Talks with minister over 'doomed' school

PARENTS wanting to turn a doomed middle school into a new community college will meet with schools minister Jim Knight tomorrow to discuss their plans.

Laurence Cawley

PARENTS wanting to turn a doomed middle school into a new community college will meet with schools minister Jim Knight tomorrow to discuss their plans.

Earlier this year, the county council voted to shut Clare Middle School as part of its school organisation review which will see a uniform two-tier education system introduced in Suffolk.

Under the scheme, children who would previously have gone to the middle school will in the future be sent to high schools in Haverhill.

But parents in Clare launched a campaign to use the Clare Middle School site for a new community college which would serve children in the town and surrounding areas.

The scheme has been backed by South Suffolk MP Tim Yeo and North Essex MP Bernard Jenkin.

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Tomorrow, the campaign group - called Clare and Local Area for Rural Education (CLARE) - will travel down to London to meet with schools minister Jim Knight.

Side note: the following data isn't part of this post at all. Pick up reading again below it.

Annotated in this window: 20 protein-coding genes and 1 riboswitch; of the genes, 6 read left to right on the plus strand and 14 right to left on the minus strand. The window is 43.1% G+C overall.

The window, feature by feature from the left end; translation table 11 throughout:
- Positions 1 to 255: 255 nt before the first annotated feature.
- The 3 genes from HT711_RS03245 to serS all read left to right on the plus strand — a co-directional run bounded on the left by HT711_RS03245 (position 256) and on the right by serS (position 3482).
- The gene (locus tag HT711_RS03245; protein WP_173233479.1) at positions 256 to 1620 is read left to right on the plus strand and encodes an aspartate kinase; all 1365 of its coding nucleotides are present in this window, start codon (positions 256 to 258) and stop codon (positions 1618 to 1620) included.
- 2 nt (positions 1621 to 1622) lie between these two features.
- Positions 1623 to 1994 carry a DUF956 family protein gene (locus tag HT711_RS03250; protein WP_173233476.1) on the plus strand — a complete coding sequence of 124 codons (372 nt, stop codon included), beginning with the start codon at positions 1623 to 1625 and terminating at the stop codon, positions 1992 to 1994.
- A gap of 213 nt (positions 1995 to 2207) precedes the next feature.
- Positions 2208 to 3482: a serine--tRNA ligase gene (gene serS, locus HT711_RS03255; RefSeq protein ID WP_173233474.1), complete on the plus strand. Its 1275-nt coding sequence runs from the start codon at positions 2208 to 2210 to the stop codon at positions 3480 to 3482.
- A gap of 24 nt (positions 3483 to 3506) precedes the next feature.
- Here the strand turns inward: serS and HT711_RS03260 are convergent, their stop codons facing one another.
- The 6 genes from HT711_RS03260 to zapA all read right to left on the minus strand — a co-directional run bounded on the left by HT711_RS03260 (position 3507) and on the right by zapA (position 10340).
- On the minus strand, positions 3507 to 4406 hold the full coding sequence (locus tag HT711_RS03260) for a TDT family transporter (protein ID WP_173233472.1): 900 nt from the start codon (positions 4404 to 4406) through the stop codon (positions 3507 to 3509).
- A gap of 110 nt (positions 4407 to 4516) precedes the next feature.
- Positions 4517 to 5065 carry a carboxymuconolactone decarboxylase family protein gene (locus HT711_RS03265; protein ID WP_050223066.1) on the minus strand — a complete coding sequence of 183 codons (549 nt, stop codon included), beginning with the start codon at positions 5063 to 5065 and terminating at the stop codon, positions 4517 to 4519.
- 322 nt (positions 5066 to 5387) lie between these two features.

Jim Meikle, CLARE chairman, said he was excited about the meeting.

“We will be meeting with him to look at the proposals we are putting forward,” he said.

He added the possible designation of Clare as one of St Edmundsbury Borough Council's “key service centres” in its Local Development Framework - a document which will guide future development in the borough - could only bolster their case for a community college.

Last month CLARE campaigners revealed they had amassed more than 1,000 letters of support for their proposals.

When the county council's cabinet voted through proposals for the Haverhill area, which included shutting Clare Middle School, in June, Patricia O'Brien, portfolio holder for children, schools and young people's services, said the move was based on the principles of “effective use of resources” and “creating a successful school system for the 21st century”.

She said: “These proposals will help raise standards and encourage young people to achieve their full potential as well as ensuring schools are located where they can best serve their community.

“The changes will also help us to maximise benefits from funding opportunities, for example, significant capital funding available to Suffolk over the next 15 years through the Building Schools for the Future programme.”

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